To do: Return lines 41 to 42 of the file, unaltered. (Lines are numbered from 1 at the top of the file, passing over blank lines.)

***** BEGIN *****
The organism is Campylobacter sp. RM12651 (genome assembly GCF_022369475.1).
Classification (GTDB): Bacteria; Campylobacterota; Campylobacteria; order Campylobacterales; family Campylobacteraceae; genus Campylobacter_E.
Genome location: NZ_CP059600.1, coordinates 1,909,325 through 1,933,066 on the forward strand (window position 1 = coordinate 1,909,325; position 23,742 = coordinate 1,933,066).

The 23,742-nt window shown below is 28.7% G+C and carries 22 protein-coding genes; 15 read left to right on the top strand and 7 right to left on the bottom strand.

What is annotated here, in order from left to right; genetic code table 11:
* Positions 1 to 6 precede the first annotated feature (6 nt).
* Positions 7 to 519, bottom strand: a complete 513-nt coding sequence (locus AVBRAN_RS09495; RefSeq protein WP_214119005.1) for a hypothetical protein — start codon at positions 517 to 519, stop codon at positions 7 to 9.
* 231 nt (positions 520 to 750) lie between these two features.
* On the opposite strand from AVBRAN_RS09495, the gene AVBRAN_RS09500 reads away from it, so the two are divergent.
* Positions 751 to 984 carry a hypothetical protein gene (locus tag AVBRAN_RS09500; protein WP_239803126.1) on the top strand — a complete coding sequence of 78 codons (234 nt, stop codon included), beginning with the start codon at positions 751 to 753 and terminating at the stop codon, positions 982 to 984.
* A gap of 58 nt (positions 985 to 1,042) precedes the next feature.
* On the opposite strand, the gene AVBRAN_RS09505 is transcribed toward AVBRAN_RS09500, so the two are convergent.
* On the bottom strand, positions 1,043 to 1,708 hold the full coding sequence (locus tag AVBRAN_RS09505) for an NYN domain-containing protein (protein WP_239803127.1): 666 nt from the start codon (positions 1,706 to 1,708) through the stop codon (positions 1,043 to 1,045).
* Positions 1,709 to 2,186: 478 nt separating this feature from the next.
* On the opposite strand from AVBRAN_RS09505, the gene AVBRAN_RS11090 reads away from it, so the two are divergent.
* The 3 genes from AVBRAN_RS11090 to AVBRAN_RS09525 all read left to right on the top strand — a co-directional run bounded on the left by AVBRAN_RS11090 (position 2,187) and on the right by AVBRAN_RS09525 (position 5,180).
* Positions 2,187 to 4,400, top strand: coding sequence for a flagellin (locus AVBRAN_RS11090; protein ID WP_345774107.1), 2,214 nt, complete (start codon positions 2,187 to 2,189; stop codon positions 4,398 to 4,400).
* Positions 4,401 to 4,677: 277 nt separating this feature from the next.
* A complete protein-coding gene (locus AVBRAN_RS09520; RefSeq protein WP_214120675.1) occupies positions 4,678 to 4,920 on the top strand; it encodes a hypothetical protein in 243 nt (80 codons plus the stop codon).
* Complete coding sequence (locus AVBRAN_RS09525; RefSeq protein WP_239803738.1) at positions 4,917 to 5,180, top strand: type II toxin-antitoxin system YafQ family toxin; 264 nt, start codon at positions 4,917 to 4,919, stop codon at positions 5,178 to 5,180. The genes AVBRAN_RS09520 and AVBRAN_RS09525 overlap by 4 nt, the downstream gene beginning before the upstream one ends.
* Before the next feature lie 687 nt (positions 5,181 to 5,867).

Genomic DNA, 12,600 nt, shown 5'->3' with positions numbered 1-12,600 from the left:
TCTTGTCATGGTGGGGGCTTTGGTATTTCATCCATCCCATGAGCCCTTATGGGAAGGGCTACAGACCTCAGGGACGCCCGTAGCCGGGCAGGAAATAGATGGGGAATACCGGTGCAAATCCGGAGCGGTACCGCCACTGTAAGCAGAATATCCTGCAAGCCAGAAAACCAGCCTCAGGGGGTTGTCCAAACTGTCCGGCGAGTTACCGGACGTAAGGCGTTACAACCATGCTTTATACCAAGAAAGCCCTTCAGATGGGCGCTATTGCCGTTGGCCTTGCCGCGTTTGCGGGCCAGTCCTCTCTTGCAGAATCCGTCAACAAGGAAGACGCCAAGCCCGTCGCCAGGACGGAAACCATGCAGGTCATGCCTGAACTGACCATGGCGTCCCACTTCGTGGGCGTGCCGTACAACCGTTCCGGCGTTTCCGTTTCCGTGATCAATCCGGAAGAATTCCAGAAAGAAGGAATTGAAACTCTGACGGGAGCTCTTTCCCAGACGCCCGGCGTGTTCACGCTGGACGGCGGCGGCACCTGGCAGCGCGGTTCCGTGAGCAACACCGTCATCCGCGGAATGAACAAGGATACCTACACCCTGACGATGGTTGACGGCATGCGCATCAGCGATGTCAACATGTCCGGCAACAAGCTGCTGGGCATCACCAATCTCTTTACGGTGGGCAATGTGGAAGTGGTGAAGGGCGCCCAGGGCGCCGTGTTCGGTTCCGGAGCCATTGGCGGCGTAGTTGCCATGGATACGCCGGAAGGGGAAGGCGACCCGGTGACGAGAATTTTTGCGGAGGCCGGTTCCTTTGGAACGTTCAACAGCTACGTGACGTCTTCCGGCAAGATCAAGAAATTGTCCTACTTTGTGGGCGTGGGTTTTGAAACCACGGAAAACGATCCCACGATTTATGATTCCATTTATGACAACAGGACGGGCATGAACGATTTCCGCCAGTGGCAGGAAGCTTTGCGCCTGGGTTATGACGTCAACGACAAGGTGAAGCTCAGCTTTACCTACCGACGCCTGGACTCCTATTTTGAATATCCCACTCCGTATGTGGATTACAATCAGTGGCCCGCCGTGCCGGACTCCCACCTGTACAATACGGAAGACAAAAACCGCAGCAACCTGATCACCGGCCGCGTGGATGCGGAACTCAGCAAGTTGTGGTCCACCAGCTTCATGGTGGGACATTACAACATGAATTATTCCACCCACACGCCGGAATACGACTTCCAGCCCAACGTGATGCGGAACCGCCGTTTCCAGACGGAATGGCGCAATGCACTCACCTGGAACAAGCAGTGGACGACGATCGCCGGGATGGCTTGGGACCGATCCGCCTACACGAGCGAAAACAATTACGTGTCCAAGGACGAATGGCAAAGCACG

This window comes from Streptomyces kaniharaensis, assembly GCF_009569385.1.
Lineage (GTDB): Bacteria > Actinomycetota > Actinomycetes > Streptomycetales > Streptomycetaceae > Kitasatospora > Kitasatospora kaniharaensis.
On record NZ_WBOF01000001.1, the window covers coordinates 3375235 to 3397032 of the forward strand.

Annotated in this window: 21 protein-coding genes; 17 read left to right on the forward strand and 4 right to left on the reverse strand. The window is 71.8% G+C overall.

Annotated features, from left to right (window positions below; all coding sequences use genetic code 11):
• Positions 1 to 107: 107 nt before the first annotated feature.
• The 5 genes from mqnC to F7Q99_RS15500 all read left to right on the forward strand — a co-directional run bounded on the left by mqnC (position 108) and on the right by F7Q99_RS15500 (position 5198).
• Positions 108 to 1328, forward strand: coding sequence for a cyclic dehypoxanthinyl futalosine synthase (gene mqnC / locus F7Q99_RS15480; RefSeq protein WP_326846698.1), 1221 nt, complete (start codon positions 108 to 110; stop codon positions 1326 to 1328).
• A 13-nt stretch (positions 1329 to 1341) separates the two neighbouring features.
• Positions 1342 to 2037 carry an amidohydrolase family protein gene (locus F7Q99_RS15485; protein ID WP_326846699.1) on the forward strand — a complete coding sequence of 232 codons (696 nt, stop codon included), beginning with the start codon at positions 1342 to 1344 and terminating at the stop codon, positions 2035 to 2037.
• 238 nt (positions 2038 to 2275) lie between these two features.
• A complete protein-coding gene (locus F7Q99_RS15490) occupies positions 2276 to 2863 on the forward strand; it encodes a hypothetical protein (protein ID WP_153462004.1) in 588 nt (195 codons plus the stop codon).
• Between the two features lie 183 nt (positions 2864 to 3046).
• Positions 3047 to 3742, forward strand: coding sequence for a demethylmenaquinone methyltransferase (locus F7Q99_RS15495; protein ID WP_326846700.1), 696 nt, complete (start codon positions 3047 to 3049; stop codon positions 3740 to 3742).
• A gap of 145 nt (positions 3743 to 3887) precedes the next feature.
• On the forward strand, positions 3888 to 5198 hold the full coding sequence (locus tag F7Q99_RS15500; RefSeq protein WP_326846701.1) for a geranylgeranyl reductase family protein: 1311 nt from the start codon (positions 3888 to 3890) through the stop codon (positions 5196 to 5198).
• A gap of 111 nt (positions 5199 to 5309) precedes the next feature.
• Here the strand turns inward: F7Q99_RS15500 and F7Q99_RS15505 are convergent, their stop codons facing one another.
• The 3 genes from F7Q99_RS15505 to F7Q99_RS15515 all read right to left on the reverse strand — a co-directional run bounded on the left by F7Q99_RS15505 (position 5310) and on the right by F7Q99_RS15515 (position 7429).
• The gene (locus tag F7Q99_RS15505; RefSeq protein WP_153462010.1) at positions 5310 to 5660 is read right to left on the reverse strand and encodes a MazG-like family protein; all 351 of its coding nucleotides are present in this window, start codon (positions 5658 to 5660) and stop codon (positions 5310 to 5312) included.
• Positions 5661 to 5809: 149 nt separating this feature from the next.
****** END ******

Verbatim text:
• Here the strand turns inward: F7Q99_RS15500 and F7Q99_RS15505 are convergent, their stop codons facing one another.
• The 3 genes from F7Q99_RS15505 to F7Q99_RS15515 all read right to left on the reverse strand — a co-directional run bounded on the left by F7Q99_RS15505 (position 5310) and on the right by F7Q99_RS15515 (position 7429).